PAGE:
# Non-zero winding number on a space curve implies a linked curve in the zero set?

The following statement has been largely improved from my original post thanks to discussions with @DmitriPanov ad well as the comment from @Wojowu.

Let $$f \colon \mathbb{S}^3 \to \mathbb{R}^2$$ be real analytic. Let $$C$$ be a closed space curve in $$\mathbb{S}^3$$, which I might need to assume to be unknot. If $$f(C) \subset \mathbb{R}^2$$ has a non-zero winding number around $$0$$, then $$f^{-1}(0)$$ contains a space curve in $$\mathbb{S}^3$$ that is linked to $$C$$.

I consider this as a generalization of Kronecker's existence theorem. I sketched a plausible argument in my comment to the answer of @DmitriPanov, which I did not check with great care. The statement and argument is obviously generalizable to other dimensions, using topological degree.

I believe that this result is not new. So where do I find a reference for this and its higher dimensional versions?

• Let $f$ be the standard projection and $C$ be a flat circle. $f^{-1}(0)$ is a line going through the center of the circle and contains no curve linked to $C$. – Wojowu Apr 18 at 15:20
• @wojowu this can be fixed by compactify $\mathbb{R}^n$ to $\mathbb{S}^n$. I updated the question accordingly. – Hao Chen Apr 18 at 15:27
• What is the "winding number" for the loop in $S^2$ around 0? The sphere minus one point is contractible. You need to remove two points to have a nontrivial homotopic invariant. – Oleg Eroshkin Apr 18 at 16:07
• @OlegEroshkin You are right. As I regard $\mathbb{S}^2$ as compactification of $\mathbb{R}^2$, I mean the winding number of $f(C)$ in $\mathbb{S}^2 \setminus \infty$. It is now clarified in the question. – Hao Chen Apr 18 at 16:25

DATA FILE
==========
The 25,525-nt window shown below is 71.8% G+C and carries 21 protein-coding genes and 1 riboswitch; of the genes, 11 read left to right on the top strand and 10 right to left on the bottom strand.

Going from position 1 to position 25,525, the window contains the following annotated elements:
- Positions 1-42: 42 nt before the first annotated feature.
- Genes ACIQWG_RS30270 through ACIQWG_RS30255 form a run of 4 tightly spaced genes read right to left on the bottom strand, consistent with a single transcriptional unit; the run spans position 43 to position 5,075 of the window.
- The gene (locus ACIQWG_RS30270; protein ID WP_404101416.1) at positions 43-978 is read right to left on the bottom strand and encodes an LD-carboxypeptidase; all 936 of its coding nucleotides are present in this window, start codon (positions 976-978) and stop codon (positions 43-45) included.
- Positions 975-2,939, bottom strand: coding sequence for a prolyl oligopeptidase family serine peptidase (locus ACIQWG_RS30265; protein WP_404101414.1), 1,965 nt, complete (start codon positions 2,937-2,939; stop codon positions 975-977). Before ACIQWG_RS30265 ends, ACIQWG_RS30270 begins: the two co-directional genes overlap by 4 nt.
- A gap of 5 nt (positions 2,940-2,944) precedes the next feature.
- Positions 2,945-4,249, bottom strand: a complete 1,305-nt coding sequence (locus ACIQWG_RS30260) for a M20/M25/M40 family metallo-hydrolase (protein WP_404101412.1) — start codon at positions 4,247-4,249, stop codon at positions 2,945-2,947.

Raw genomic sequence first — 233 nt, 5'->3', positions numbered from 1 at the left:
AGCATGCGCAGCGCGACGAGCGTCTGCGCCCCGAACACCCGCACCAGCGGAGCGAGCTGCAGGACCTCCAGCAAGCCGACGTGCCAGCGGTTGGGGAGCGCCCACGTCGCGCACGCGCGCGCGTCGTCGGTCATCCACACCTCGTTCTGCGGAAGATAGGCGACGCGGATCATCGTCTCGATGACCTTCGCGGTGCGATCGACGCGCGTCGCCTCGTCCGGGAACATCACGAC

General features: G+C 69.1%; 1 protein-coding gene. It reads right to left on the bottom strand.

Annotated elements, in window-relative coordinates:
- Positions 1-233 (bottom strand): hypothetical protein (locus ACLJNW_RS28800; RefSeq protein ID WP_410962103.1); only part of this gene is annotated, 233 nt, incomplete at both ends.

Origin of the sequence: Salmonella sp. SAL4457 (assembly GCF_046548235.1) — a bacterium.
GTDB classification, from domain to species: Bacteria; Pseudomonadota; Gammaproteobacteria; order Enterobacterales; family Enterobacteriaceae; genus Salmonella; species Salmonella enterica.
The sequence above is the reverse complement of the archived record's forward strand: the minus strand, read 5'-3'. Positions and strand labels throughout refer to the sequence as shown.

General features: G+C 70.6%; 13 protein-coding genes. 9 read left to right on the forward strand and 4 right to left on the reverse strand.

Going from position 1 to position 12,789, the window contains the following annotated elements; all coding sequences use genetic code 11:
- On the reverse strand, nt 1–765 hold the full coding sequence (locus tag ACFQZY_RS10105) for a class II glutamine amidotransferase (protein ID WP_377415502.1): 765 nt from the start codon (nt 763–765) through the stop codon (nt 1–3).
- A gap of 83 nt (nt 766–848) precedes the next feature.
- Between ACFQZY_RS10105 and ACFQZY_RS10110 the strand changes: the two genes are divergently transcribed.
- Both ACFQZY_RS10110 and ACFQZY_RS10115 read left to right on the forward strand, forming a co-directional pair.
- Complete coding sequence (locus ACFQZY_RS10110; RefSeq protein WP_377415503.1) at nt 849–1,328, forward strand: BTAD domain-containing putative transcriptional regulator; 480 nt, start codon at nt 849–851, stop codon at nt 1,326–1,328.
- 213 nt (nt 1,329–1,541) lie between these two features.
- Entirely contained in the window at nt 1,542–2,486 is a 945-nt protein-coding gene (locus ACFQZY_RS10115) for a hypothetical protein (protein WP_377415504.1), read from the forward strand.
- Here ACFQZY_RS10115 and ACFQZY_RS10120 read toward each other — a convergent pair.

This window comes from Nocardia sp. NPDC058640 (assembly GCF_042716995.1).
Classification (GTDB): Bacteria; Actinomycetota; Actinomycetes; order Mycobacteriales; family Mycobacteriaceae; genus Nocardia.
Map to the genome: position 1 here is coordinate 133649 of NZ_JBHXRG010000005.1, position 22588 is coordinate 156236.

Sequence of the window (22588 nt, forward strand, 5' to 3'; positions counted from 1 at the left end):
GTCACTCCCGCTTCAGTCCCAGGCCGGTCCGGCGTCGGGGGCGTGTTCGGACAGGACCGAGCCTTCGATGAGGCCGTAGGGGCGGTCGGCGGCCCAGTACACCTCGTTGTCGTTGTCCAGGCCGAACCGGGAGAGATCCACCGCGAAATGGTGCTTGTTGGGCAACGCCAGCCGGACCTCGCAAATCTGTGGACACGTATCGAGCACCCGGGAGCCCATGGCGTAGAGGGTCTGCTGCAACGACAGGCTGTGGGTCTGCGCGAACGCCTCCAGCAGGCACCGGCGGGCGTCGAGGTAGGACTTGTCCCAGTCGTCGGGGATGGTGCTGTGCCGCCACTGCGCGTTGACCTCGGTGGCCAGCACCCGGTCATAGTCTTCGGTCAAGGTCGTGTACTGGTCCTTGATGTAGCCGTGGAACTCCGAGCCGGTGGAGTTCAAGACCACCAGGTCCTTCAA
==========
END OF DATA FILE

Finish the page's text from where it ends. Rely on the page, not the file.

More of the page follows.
Now the statement is indeed correct. What follows below is and answer to the previous version of the question which I'll keep for the moment.

Note that the condition for $$f(C)$$ to have non-zero winding number around $$0$$ is more-less empty. Indeed, to fix the winding number of $$f(C)$$ around $$0$$ one needs to choose infinity. And for more-less any closed curve $$\eta$$ in $$S^2$$ that doesn't pass through $$0$$ one can choose $$\infty \in S^2$$ so that the winding number of $$\eta$$ in $$S^2\setminus \infty$$ around $$0$$ is non-zero.

Now, for a concrete set of counter-examples suppose that $$f: S^3\to S^2$$ is ANY map with non-zero differential at a point $$x\in S^3$$ such that $$f(x)\ne 0$$. Then take a small ball $$U$$ containing $$x$$ such that $$0\notin f(U)$$ and a curve $$\gamma\subset U$$ that projects to a small circle in $$S^2$$. Choose $$\infty\in S^2$$ such that $$f(\gamma)$$ separates $$0$$ from $$\infty$$. Then clearly the winding number of $$f(\gamma)$$ around $$0$$ is $$\pm 1$$ but $$f^{-1}(0)$$ doesn't contain a component linked to $$c$$.

I can see only one way to fix this. Ask $$f$$ not to be null-homotopic and ask $$C$$ to be a full premiage of a point $$x\in S^2$$ different from $$0$$ ...

• Thanks! Do we have a linked curve in $f^{-1}(0) \cap f^{-1}(\infty)$? Although this is not what I am intending to. – Hao Chen Apr 19 at 6:15
• Then, can it be fixed if I work not in $\mathbb{S}^n$, but in the projective space $\mathbb{R}P^n$? – Hao Chen Apr 19 at 7:59
• Concerning your first question I am just saying that $\pi_3(S^2)\cong \mathbb Z$ and if we have a map $\phi: S^3\to S^2$ whose class is equal $n\in \mathbb \pi_3(S^2)\cong \mathbb Z$ then the preimages of two generic points in $S^2$ are links in $S^3$ that have linking number $n$. Concerning your second question, changing $\mathbb S^n$ to $\mathbb RP^n$ will not make any difference, I don't see how this can be fixed – Dmitri Panov Apr 19 at 9:13
• Here is another attempt, which I think should work. If it is, I'll open another question asking for reference. Let $f$ be a continuous map from 3-ball $\mathbb{B}^3$ to $\mathbb{R}^2$, and $C$ be a closed curve in $\partial \mathbb{B}^3$. If $f(C)$ has a non-zero winding number around $0$, then the degree theory tell me that $f^{-1}(0)$ has a non-empty intersection with any disk in $\mathbb{B}^3$ bounded by $C$. If $f$ is moreover real analytic, then $f^{-1}(0)$ contains a path-connected curve that intersects every disk bounded by $C$ (is there a word for this situation?) – Hao Chen Apr 19 at 12:32
• I agree, this modification works – Dmitri Panov Apr 19 at 13:16